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Expect more flight delays due to domino effect of PH airspace shutdown —airlines

Some airlines on Monday advised passengers to expect more flight delays and cancellations due to the domino effect of the temporary shutdown of Philippine airspace on Sunday.

Interviewed on Dobol B TV, Philippine Airlines spokesperson Cielo Villaluna said that stranded aircrafts are expected to return to their respective bases within 72 hours.

“Within this 72-hour period, hindi ibig sabihin na 'yung mga flights na mag-ooperate sa araw na ito ay en punto makakaalis because may domino effect po 'yan,” she said.

(Within this 72-hour period, it does not mean that the flights that are set to operate on a particular day would be able to take off on schedule because there was a domino effect.)

“To manage the expectations of all passengers, kung may flight po kayo ngayon at wala naman abiso regarding cancellation, please expect flight delays,” she added.

(To manage the expectations of all passengers, if you have a flight today and there is no advisory about flight cancellations, please expect flight delays.)

READ: LIST: Canceled flights on Monday, January 2, 2023

In a separate interview on Dobol B TV, AirAsia Philippines external communications and public affairs manager Carlo Carongoy said they expect that there would be delays in some flights due to the temporary closure.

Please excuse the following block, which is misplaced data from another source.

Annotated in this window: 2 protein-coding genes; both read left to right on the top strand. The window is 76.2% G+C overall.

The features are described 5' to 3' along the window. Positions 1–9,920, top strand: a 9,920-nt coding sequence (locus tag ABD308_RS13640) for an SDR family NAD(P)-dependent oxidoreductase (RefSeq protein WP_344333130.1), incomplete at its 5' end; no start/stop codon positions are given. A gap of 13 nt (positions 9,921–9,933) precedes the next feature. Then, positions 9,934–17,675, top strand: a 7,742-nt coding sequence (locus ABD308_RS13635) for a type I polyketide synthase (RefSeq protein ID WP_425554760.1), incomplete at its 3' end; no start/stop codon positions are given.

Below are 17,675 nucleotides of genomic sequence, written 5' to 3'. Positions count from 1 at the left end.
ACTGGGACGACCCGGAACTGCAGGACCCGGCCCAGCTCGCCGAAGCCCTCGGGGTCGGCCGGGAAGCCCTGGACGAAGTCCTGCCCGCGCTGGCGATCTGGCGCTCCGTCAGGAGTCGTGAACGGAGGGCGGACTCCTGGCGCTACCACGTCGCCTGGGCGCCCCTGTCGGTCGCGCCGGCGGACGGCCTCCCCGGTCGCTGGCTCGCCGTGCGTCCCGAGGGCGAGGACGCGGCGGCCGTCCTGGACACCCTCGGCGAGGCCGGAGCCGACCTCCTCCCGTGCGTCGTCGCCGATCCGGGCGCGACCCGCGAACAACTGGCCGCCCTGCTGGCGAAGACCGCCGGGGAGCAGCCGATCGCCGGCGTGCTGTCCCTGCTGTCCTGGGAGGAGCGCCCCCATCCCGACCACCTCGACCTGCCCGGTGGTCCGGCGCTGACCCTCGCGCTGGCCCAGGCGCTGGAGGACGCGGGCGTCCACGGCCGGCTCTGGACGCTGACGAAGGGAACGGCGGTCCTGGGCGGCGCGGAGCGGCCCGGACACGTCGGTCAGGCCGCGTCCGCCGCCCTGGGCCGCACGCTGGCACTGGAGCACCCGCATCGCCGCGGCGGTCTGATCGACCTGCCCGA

“Bagamat may mga lumipad po kanina, we expect din po may ilang minutong delays po 'yan gawa ng pangyayari kahapon,” he said.

(Even though there were some flights that departed earlier today, we also expect that there would be a few minutes of delay due to what happened yesterday.)

The airlines advised passengers to regularly check the status of their flights and monitor their announcements.

The Civil Aviation Authority of the Philippines (CAAP) on Monday doused speculations that its system was hacked following the glitch that practically closed the Philippine airspace on New Year's Day.

CAAP spokesperson Eric Apolonio said in an interview on Dobol B TV that the Communications, Navigation and Surveillance Systems for Air Traffic Management (CNS/ATM) is the "most well-secured facility" of CAAP.

The agency also issued a statement on Monday saying the power supply problem which effectively closed down the Philippine airspace on New Year’s Day is now being investigated by the CAAP's Aerodrome and Air Navigation Safety Oversight Office (AANSOO).

At least 282 flights were canceled, diverted, or delayed on Sunday, January 1, as CAAP recorded a technical issue at the Philippine Air Traffic Management Center (ATMC) at 9:50 a.m.

Some 56,000 passengers were affected at the Ninoy Aquino International Airport (NAIA).

Transport officials on Sunday said an ‘outdated’ system caused the glitch that caused the closure of Philippine airspace.

The CAAP said one of the uninterruptible power supplies (UPS) failed on Sunday morning, and troubleshooting activities had to be done.

Once the system was reconnected to the power supply, however, warnings were released at around lunch time due to over voltage as 380 volts were coming in instead of 220 volts. This then affected the very small aperture terminal (VSAT), which also had to be addressed.

The Department of Transportation (DOTr) on Sunday said the system was partially restored as of 4 p.m., and flights have already resumed both arriving and departing. 

“We’re expecting mga 72 hours po siguro for them to fully recover the flights,” Manila International Airport Authority (MIAA) General Manager Cesar Chiong said.

(We're expecting it would probably take 72 hours for [carriers] to fully recover the flights.)

Meanwhile, around 3,000 overseas Filipino workers (OFWs) were assisted in the rebooking of their flights following the incident, the Department of Migrant Workers (DMW) said Monday. —KG, GMA Integrated News